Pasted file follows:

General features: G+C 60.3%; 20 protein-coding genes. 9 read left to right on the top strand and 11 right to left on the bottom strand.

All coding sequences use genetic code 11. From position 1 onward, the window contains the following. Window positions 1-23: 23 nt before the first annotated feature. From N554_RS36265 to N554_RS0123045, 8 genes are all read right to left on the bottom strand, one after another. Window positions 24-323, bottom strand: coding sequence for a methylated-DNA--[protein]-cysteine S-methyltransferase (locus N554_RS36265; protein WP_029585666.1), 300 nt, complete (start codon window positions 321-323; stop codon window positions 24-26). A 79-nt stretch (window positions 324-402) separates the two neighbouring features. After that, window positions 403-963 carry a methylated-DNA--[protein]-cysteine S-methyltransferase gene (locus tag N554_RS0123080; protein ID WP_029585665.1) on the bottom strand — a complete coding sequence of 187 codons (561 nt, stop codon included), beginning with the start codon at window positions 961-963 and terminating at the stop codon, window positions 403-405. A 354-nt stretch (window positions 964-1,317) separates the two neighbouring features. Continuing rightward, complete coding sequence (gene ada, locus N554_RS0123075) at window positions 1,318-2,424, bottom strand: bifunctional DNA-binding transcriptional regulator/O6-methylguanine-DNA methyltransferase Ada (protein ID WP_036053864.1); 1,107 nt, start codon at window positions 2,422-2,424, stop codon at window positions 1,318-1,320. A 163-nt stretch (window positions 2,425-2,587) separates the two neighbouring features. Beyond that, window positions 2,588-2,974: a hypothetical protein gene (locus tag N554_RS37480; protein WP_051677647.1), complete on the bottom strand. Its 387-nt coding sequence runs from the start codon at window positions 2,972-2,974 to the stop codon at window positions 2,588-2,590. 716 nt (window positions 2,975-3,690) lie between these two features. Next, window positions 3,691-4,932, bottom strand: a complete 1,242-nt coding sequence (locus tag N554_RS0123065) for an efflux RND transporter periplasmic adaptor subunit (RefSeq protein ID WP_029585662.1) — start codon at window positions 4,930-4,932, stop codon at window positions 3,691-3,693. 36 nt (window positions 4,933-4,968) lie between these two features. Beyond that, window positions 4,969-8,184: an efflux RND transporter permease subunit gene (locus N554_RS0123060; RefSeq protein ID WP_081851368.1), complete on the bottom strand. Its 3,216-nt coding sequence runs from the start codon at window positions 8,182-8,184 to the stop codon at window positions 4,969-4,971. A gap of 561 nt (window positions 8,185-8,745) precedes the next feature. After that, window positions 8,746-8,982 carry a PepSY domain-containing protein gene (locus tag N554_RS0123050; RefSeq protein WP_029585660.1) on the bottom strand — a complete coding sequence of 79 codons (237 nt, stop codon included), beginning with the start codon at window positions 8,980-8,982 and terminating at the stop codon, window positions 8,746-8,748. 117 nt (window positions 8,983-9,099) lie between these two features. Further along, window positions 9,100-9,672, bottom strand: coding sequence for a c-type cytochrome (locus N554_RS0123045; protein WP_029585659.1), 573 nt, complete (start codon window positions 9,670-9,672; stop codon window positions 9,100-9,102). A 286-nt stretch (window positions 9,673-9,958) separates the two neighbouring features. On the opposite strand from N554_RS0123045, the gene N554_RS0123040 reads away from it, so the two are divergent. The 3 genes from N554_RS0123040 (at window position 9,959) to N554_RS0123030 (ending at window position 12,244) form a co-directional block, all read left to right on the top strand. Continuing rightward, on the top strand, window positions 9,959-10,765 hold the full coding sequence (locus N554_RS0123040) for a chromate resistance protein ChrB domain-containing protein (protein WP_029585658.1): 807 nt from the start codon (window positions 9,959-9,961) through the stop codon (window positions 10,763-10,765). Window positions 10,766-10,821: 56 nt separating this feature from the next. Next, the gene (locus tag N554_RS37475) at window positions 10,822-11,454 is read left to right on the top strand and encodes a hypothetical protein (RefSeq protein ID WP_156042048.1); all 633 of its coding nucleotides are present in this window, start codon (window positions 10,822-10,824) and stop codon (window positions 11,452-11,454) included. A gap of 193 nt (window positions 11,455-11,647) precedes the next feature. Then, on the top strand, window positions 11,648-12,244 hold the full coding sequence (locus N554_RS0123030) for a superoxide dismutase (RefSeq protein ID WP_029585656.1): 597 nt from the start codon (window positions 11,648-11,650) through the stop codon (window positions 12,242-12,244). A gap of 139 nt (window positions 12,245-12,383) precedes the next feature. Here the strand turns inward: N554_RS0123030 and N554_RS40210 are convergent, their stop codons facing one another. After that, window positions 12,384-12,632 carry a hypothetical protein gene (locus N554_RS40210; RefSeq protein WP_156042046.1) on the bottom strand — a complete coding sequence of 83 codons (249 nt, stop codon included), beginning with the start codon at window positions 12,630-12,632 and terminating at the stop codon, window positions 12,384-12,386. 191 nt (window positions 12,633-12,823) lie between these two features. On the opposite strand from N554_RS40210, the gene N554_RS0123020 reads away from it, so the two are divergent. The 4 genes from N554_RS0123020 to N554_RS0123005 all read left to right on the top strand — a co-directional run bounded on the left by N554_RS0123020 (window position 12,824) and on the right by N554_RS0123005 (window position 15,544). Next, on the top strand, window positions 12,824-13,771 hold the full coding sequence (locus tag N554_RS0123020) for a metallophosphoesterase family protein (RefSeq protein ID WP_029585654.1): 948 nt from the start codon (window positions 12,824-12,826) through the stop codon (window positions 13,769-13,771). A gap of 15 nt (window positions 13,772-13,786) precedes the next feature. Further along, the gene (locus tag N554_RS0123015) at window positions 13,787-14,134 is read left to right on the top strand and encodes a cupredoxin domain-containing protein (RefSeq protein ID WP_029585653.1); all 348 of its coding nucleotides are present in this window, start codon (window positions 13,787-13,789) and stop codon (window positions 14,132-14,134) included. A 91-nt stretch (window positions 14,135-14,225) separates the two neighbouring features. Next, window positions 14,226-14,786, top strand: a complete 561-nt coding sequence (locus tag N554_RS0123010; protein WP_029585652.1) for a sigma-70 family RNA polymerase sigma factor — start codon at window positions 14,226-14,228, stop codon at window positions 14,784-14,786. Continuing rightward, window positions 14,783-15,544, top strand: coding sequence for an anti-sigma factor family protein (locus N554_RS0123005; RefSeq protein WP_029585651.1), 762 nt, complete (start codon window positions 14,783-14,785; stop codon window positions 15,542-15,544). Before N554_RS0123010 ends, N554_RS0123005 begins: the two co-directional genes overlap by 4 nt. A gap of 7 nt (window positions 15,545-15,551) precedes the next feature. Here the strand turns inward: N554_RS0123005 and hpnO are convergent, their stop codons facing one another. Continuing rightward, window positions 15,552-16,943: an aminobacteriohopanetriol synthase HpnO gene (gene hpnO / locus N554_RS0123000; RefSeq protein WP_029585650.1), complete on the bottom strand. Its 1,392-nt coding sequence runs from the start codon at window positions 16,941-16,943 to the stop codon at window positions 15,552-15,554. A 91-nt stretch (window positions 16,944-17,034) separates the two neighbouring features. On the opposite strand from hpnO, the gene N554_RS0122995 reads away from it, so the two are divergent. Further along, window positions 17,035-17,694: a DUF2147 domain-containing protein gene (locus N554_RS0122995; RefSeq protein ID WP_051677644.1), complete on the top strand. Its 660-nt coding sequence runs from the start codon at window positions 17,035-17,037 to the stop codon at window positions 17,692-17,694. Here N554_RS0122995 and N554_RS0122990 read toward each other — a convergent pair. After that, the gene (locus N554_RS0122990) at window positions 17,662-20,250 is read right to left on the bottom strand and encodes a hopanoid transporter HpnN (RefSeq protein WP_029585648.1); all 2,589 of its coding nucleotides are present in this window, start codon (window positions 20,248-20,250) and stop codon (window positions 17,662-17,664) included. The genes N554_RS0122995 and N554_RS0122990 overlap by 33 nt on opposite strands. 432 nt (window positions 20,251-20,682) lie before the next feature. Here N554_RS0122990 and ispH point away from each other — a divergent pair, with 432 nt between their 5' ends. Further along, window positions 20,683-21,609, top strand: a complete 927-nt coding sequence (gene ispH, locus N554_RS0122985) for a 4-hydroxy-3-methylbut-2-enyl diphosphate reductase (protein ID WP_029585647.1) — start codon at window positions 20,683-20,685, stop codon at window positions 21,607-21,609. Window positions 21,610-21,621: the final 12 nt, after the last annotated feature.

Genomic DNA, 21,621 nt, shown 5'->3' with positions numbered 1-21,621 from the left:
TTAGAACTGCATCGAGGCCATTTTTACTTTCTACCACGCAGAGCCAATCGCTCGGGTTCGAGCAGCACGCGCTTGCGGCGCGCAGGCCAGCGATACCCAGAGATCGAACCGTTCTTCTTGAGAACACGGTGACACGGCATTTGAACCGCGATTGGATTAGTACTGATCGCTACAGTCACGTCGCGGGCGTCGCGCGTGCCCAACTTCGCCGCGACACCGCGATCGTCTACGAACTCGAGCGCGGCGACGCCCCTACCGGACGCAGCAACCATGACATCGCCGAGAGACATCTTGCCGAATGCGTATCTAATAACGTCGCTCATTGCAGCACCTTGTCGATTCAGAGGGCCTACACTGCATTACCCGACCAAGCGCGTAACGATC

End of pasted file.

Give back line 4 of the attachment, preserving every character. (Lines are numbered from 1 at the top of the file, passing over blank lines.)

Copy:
TTAGAACTGCATCGAGGCCATTTTTACTTTCTACCACGCAGAGCCAATCGCTCGGGTTCGAGCAGCACGCGCTTGCGGCGCGCAGGCCAGCGATACCCAGAGATCGAACCGTTCTTCTTGAGAACACGGTGACACGGCATTTGAACCGCGATTGGATTAGTACTGATCGCTACAGTCACGTCGCGGGCGTCGCGCGTGCCCAACTTCGCCGCGACACCGCGATCGTCTACGAACTCGAGCGCGGCGACGCCCCTACCGGACGCAGCAACCATGACATCGCCGAGAGACATCTTGCCGAATGCGTATCTAATAACGTCGCTCATTGCAGCACCTTGTCGATTCAGAGGGCCTACACTGCATTACCCGACCAAGCGCGTAACGATC